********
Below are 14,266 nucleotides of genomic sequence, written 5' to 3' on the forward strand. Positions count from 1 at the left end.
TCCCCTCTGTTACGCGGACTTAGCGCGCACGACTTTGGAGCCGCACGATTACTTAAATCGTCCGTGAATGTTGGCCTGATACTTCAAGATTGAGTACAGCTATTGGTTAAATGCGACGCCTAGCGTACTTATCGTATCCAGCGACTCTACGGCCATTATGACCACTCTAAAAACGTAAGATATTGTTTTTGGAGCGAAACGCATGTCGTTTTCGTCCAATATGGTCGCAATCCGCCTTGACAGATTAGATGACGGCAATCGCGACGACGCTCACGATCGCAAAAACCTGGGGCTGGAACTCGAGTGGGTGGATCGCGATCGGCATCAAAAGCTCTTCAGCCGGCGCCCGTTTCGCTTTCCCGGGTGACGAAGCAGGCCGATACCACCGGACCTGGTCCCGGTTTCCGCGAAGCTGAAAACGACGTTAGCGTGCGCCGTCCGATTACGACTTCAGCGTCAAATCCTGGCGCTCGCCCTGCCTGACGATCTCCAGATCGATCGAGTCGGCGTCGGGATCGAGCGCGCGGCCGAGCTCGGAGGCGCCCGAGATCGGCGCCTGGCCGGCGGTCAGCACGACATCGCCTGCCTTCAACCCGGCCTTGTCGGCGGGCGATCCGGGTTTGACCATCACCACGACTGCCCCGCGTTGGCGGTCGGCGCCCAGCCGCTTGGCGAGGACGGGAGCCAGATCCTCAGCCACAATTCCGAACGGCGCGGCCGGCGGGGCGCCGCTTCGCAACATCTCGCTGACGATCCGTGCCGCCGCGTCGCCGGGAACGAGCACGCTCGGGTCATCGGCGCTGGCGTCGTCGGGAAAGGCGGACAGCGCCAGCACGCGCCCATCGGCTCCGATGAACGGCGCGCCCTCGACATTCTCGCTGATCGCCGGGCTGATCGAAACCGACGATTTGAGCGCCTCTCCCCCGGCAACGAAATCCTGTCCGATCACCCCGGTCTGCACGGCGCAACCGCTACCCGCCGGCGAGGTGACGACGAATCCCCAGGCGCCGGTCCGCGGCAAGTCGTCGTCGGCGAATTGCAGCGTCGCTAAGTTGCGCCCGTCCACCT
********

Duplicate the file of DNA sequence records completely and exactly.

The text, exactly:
Below are 14,266 nucleotides of genomic sequence, written 5' to 3' on the forward strand. Positions count from 1 at the left end.
TCCCCTCTGTTACGCGGACTTAGCGCGCACGACTTTGGAGCCGCACGATTACTTAAATCGTCCGTGAATGTTGGCCTGATACTTCAAGATTGAGTACAGCTATTGGTTAAATGCGACGCCTAGCGTACTTATCGTATCCAGCGACTCTACGGCCATTATGACCACTCTAAAAACGTAAGATATTGTTTTTGGAGCGAAACGCATGTCGTTTTCGTCCAATATGGTCGCAATCCGCCTTGACAGATTAGATGACGGCAATCGCGACGACGCTCACGATCGCAAAAACCTGGGGCTGGAACTCGAGTGGGTGGATCGCGATCGGCATCAAAAGCTCTTCAGCCGGCGCCCGTTTCGCTTTCCCGGGTGACGAAGCAGGCCGATACCACCGGACCTGGTCCCGGTTTCCGCGAAGCTGAAAACGACGTTAGCGTGCGCCGTCCGATTACGACTTCAGCGTCAAATCCTGGCGCTCGCCCTGCCTGACGATCTCCAGATCGATCGAGTCGGCGTCGGGATCGAGCGCGCGGCCGAGCTCGGAGGCGCCCGAGATCGGCGCCTGGCCGGCGGTCAGCACGACATCGCCTGCCTTCAACCCGGCCTTGTCGGCGGGCGATCCGGGTTTGACCATCACCACGACTGCCCCGCGTTGGCGGTCGGCGCCCAGCCGCTTGGCGAGGACGGGAGCCAGATCCTCAGCCACAATTCCGAACGGCGCGGCCGGCGGGGCGCCGCTTCGCAACATCTCGCTGACGATCCGTGCCGCCGCGTCGCCGGGAACGAGCACGCTCGGGTCATCGGCGCTGGCGTCGTCGGGAAAGGCGGACAGCGCCAGCACGCGCCCATCGGCTCCGATGAACGGCGCGCCCTCGACATTCTCGCTGATCGCCGGGCTGATCGAAACCGACGATTTGAGCGCCTCTCCCCCGGCAACGAAATCCTGTCCGATCACCCCGGTCTGCACGGCGCAACCGCTACCCGCCGGCGAGGTGACGACGAATCCCCAGGCGCCGGTCCGCGGCAAGTCGTCGTCGGCGAATTGCAGCGTCGCTAAGTTGCGCCCGTCCACCT